Executive Book Summaries®

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  • Image of The Industries of the Future
    Image of The Industries of the Future

    by Alec Ross

    In The Industries of the Future, Ross shows us what changes are coming in the next 10 years, highlighting the best opportunities for progress and explaining why countries thrive or sputter.

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  • Image of Peers Inc
    Image of Peers Inc

    How People and Platforms Are Inventing the Collaborative Economy and Reinventing Capitalism

    by Robin Chase

    A co-founder of Zipcar, Robin Chase, introduces the collaborative economy in which companies and governments are using the Internet’s ability to facilitate collaboration by leveraging expertise, assets and resources outside their sphere of control.

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  • Image of The Growth Map
    Image of The Growth Map

    Economic Opportunity in the BRICs and Beyond

    by Jim O'Neill

    It’s been 10 years since O’Neill conceived of the BRIC acronym. He and his team made a startling prediction: Four developing nations — Brazil, Russia, India and China (the BRICs) — would overtake the six largest Western economies within 40 years. Now, The Growth Map features O’Neill’s personal account of the BRIC phenomenon, how it has evolved and where those four key nations currently stand after a turbulent decade. The book also offers an equally bold prediction about the...

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  • Image of Predictably Irrational
    Image of Predictably Irrational

    The Hidden Forces That Shape Our Decisions

    by Dan Ariely

    Irrational behavior is a part of human nature, but as MIT professor Dan Ariely has discovered in 20 years of researching behavioral economics, people tend to behave irrationally in a predictable fashion. Drawing on psychology and economics, behavioral economics can show us why patients get greater relief from a more expensive drug over its cheaper counterpart and why honest people may steal office supplies or communal food, but not money. According to Ariely in Predictably Irrational...

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  • Image of Speed Review: Back to Work
    Image of Speed Review: Back to Work

    Why We Need Smart Government for a Strong Economy

    by Bill Clinton

    Knopf, 208 pages

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  • Image of Macrowikinomics
    Image of Macrowikinomics

    Rebooting Business and the World

    by Don Tapscott, Anthony D. Williams

    In this follow up to their 2007 bestseller, Wikinomics, Don Tapscott and Anthony Willliams once again use original research to provide new examples of organizations that are successfully embracing the principles of wikinomics to change the world. Find out how in this executive book summary of Macrowikonomics.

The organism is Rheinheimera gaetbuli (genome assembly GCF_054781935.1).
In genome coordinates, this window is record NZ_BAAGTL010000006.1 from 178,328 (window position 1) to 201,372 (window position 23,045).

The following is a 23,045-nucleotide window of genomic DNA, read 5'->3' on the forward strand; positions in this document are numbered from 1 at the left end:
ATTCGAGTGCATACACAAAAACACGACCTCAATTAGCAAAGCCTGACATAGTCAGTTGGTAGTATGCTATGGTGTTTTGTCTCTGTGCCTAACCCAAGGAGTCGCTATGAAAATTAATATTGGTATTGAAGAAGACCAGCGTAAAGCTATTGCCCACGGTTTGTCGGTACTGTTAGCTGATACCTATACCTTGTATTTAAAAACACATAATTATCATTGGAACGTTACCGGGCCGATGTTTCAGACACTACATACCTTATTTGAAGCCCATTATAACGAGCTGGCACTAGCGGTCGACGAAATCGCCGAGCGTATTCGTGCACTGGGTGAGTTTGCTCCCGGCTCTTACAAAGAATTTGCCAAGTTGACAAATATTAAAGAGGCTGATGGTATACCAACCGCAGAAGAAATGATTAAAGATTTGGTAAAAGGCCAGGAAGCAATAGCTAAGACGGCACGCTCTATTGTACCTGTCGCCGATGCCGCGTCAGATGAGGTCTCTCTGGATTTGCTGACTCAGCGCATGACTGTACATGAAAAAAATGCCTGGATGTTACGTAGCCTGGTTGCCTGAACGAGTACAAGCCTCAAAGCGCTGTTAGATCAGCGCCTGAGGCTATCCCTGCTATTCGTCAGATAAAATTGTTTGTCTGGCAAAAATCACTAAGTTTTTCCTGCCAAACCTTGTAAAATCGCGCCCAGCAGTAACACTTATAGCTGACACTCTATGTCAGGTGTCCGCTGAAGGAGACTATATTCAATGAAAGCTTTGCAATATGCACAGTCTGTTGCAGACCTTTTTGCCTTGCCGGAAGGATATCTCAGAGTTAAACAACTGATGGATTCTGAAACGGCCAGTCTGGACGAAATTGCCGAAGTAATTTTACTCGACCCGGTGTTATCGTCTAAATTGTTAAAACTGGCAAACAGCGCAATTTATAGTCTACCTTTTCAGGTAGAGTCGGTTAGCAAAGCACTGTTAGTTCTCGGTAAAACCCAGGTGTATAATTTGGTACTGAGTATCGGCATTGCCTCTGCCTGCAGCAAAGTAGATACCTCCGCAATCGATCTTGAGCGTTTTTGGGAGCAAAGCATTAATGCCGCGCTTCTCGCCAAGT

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  • Image of Ecological Intelligence
    Image of Ecological Intelligence

    How Knowing the Hidden Impacts of What We Buy Can Change Everything

    by Daniel Goleman

    The bestselling author of Emotional Intelligence and Primal Leadership now brings us Ecological Intelligence – revealing the hidden environmental consequences of what we make and buy, and how with that knowledge we can drive the essential changes we all must make to save our planet.

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  • Image of The Innovator's Prescription
    Image of The Innovator's Prescription

    A Disruptive Solution for Health Care

    by Jason Hwang, Clayton M. Christensen, Jerome Grossman

    Our health care system is in critical condition. Each year, fewer Americans can afford it, fewer businesses can provide it, and fewer government programs can promise it for future generations. We need a cure, and we need it now. Harvard Business School’s Clayton M. Christensen presents a comprehensive analysis of the strategies that will improve health care and make it affordable. Christensen applies the principles of disruptive innovation to the broken health care system with two pioneers...

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  • Image of The Services Shift
    Image of The Services Shift

    Seizing the Ultimate Offshore Opportunity

    by Robert Kennedy

    By now, most business people, pundits, and politicians in the United States and other developed nations have come to grips with the phenomenon of manufacturing jobs moving offshore: The process is variously referred to as "outsourcing" or "offshoring. " But a far bigger wave of change is approaching the shores of those same developed nations: the globalization of services. Where are the jobs going? Which companies benefit –– or could benefit? How exactly does services offshoring work?

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